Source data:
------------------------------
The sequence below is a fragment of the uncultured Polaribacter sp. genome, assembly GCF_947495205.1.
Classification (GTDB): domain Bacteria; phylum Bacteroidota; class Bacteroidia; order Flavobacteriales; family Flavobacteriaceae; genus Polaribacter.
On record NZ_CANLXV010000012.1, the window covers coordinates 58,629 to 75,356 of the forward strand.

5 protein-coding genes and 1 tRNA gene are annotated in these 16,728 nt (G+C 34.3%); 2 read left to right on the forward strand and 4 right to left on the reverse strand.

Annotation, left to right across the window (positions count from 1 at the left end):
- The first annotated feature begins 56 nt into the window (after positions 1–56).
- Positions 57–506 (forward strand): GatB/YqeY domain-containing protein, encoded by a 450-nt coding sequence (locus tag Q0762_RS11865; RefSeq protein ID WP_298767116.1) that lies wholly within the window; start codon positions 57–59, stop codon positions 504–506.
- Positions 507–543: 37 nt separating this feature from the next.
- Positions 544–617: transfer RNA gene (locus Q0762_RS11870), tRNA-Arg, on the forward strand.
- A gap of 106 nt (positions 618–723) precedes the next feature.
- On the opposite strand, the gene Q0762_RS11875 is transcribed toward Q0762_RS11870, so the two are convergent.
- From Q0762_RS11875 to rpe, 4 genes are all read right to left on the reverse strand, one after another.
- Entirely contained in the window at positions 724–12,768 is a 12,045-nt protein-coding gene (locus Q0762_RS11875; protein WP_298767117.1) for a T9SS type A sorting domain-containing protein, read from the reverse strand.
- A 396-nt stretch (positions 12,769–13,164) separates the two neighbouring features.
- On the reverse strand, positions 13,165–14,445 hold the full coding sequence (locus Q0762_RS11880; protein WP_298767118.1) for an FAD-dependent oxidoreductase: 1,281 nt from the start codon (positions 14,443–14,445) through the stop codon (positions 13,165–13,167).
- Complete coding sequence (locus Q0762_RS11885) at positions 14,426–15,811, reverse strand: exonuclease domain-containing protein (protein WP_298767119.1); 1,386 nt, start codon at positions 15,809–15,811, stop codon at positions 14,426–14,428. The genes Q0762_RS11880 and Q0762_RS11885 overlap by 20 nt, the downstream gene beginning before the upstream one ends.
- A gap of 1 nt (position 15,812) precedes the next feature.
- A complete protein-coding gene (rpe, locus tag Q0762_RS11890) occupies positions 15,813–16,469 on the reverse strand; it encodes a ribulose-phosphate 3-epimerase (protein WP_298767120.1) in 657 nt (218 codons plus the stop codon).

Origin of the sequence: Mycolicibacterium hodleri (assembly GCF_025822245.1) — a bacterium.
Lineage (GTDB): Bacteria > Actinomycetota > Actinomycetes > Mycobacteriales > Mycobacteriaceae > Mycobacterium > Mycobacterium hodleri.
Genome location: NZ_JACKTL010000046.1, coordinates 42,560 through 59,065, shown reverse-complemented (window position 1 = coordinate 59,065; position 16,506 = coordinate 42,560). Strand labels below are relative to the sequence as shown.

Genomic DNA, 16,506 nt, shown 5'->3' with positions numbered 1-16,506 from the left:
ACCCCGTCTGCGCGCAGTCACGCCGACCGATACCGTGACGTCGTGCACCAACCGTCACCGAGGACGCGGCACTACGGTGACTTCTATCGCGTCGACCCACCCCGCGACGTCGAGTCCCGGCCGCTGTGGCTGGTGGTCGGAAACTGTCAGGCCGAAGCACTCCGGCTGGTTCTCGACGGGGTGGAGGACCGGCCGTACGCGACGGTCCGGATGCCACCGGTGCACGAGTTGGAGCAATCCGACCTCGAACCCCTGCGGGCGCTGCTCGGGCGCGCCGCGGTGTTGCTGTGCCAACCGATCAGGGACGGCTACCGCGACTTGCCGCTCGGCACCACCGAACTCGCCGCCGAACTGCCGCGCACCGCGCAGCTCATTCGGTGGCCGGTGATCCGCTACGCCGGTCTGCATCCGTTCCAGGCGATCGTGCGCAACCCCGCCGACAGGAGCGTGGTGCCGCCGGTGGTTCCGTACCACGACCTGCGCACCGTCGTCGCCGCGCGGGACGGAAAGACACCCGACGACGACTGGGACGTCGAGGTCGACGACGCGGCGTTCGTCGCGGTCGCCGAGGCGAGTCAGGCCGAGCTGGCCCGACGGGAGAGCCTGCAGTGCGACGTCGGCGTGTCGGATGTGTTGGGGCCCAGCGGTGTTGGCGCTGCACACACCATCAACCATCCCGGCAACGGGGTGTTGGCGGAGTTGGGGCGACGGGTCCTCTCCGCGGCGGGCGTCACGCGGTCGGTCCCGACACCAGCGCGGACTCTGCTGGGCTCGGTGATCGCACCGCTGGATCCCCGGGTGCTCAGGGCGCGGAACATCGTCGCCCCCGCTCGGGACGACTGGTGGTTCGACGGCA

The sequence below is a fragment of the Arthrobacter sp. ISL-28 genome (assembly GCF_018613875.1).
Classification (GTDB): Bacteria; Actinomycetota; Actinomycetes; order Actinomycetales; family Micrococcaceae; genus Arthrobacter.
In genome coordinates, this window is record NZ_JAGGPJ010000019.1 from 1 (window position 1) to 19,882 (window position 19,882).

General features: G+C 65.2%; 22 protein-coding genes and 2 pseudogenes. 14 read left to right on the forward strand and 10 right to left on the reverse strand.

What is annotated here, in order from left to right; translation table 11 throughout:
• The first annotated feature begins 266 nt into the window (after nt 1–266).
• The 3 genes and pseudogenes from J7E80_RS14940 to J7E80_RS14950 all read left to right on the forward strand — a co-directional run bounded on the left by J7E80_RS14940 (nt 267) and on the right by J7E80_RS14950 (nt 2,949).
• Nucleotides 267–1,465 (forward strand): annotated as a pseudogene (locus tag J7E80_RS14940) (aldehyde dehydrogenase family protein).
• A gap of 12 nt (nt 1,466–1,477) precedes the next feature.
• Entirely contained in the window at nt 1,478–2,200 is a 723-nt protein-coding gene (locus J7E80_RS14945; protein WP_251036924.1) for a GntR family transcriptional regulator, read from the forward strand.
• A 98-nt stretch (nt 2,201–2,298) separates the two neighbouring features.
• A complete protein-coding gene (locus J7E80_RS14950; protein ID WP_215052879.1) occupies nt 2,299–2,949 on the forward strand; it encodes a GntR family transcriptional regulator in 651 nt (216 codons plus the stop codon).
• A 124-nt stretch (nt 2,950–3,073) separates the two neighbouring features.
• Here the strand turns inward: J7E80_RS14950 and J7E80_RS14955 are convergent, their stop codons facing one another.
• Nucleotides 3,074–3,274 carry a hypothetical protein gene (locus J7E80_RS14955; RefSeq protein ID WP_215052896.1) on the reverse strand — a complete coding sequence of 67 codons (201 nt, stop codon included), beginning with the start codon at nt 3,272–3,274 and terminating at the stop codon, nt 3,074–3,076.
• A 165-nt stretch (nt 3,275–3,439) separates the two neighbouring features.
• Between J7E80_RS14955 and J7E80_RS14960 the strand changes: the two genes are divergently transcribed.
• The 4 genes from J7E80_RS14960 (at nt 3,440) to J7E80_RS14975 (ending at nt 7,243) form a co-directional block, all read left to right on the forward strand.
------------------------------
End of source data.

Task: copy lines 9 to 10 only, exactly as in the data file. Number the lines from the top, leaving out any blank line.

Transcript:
- Positions 544–617: transfer RNA gene (locus Q0762_RS11870), tRNA-Arg, on the forward strand.
- A gap of 106 nt (positions 618–723) precedes the next feature.